The typical manifestations of “woke capitalism,” as it is called, up to January 6, 2021, involved corporations taking left or liberal or, if you will, progressive stances on a social or cultural issue, the most prominent example being the successful corporate political interventions in Indiana in 2015 and North Carolina in 2016 to fight anti-gay and anti-transgender legislation under consideration by their Republican-dominated legislatures (the so-called bathroom bill). A 2018 column by Ross Douthat viewed woke capital (a phrase of his devising) as a kind of political legerdemain used by corporations to distract people from the fact that they were, as always, predominately focused on their bottom-line profits, which is exactly how cynics on the left view them as well. These entities get no kudos from either quarter for the fact that they are adjusting to the racial and ethnic diversification of American society as it affects their customer base and workforce, since that, too, is a matter of calculated self-interest.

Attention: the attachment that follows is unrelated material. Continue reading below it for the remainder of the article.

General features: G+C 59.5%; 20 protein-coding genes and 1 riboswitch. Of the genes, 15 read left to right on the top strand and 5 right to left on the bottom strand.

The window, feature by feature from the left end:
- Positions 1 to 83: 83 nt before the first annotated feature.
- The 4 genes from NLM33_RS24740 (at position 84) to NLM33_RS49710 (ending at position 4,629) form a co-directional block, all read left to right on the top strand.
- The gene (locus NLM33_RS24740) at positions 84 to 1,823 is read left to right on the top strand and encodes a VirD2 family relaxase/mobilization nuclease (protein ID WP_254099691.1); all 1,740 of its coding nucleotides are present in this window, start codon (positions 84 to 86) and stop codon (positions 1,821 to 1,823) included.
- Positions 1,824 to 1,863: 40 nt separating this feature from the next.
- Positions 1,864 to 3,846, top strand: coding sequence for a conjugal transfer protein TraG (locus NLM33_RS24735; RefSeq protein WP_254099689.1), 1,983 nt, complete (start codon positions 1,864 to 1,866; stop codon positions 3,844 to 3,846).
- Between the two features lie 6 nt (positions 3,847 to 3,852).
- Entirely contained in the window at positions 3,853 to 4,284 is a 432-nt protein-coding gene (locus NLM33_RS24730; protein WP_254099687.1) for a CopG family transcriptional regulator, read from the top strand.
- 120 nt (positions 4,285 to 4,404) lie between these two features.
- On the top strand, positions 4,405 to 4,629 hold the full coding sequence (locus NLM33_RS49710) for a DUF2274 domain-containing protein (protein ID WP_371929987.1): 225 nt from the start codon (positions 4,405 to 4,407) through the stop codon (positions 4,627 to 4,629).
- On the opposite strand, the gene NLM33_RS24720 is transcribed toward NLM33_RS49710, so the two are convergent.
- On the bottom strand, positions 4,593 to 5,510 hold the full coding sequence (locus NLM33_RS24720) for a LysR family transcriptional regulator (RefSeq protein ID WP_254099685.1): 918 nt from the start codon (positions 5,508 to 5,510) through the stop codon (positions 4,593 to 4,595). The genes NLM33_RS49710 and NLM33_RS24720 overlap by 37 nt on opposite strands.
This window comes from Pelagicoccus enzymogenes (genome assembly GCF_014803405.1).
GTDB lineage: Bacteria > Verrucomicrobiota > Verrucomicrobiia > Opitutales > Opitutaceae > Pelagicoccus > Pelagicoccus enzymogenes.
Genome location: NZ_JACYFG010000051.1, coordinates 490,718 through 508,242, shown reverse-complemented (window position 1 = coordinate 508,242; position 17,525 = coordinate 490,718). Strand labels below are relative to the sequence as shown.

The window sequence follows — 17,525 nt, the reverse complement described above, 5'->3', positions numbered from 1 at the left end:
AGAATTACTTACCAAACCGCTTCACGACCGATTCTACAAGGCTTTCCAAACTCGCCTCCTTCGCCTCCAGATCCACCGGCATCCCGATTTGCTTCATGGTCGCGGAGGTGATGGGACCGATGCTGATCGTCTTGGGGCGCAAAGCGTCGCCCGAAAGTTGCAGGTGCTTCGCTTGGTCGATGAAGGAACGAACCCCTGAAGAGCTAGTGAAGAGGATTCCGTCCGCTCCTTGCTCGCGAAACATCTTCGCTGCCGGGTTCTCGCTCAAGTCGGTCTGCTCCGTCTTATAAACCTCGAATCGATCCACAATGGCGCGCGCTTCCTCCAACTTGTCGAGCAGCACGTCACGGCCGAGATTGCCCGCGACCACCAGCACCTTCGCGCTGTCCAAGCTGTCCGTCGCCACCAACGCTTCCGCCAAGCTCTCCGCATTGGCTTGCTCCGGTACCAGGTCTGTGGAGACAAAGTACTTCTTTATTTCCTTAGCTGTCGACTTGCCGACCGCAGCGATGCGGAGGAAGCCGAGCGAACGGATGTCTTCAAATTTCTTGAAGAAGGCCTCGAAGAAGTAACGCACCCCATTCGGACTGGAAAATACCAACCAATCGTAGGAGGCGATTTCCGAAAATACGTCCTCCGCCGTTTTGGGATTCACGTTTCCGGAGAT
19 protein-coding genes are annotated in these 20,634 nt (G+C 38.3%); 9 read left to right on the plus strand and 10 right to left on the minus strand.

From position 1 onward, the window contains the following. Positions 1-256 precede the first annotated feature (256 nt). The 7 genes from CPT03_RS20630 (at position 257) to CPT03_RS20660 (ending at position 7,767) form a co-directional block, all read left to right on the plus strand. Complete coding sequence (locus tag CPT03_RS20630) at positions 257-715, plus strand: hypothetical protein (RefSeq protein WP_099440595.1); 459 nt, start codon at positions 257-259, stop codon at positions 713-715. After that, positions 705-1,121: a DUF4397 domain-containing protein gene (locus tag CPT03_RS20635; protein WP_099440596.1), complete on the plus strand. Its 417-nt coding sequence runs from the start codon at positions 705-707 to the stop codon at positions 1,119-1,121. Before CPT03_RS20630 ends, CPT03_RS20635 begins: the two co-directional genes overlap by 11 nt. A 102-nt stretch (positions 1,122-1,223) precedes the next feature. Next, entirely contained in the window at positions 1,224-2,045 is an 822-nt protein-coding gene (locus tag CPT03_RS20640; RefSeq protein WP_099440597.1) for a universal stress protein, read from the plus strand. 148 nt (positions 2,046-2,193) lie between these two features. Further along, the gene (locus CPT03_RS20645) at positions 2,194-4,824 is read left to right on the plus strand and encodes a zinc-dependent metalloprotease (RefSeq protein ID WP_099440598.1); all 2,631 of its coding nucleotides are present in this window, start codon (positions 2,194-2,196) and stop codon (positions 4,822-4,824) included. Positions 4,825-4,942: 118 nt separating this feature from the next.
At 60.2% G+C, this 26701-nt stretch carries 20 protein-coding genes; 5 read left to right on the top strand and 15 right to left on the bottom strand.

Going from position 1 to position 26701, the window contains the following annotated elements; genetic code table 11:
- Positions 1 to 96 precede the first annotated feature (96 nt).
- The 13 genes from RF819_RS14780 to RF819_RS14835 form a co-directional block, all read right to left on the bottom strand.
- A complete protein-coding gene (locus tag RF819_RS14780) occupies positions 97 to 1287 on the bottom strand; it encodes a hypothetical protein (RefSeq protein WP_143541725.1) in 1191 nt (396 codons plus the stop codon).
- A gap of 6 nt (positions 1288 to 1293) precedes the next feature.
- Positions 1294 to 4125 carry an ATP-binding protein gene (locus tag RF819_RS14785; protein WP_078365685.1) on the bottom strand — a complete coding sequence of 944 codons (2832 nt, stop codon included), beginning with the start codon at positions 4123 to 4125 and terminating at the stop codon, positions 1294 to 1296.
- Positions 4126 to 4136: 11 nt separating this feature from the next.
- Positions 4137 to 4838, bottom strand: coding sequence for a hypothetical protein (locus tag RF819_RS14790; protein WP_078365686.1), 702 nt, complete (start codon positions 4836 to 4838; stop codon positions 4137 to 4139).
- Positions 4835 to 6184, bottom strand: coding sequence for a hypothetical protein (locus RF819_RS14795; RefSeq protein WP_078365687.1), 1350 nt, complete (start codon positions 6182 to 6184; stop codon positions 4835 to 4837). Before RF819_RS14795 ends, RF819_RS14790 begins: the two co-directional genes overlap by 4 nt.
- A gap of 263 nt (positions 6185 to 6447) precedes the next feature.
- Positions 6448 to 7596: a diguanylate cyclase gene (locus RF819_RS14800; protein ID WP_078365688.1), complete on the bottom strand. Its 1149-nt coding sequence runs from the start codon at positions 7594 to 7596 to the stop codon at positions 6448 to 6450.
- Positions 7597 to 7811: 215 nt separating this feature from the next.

But the events of January 6—combined with former President Donald Trump’s continued insistence that he won the 2020 election, the proliferating efforts by his allies in Republican state legislatures to ensure that he might accomplish that goal next time around (through provisions allowing those bodies or their appointed agents to override the popular electoral vote in their states), and various measures to constrain voter turnout—have raised the political stakes considerably. Depending on how you interpret the incoherent, self-contradictory Electoral Count Act of 1887, such maneuvers may be perfectly legal. In a situation of dire political peril for American democracy such as this one, you might imagine the American left would find it salutary that the bulk of major U.S. corporations have taken a strong stand in favor of electoral democracy and the rule of law in states where those principles are under siege. Some on the left do embrace that point of view, but most others remain skeptical about the sincerity and durability of their professed commitments.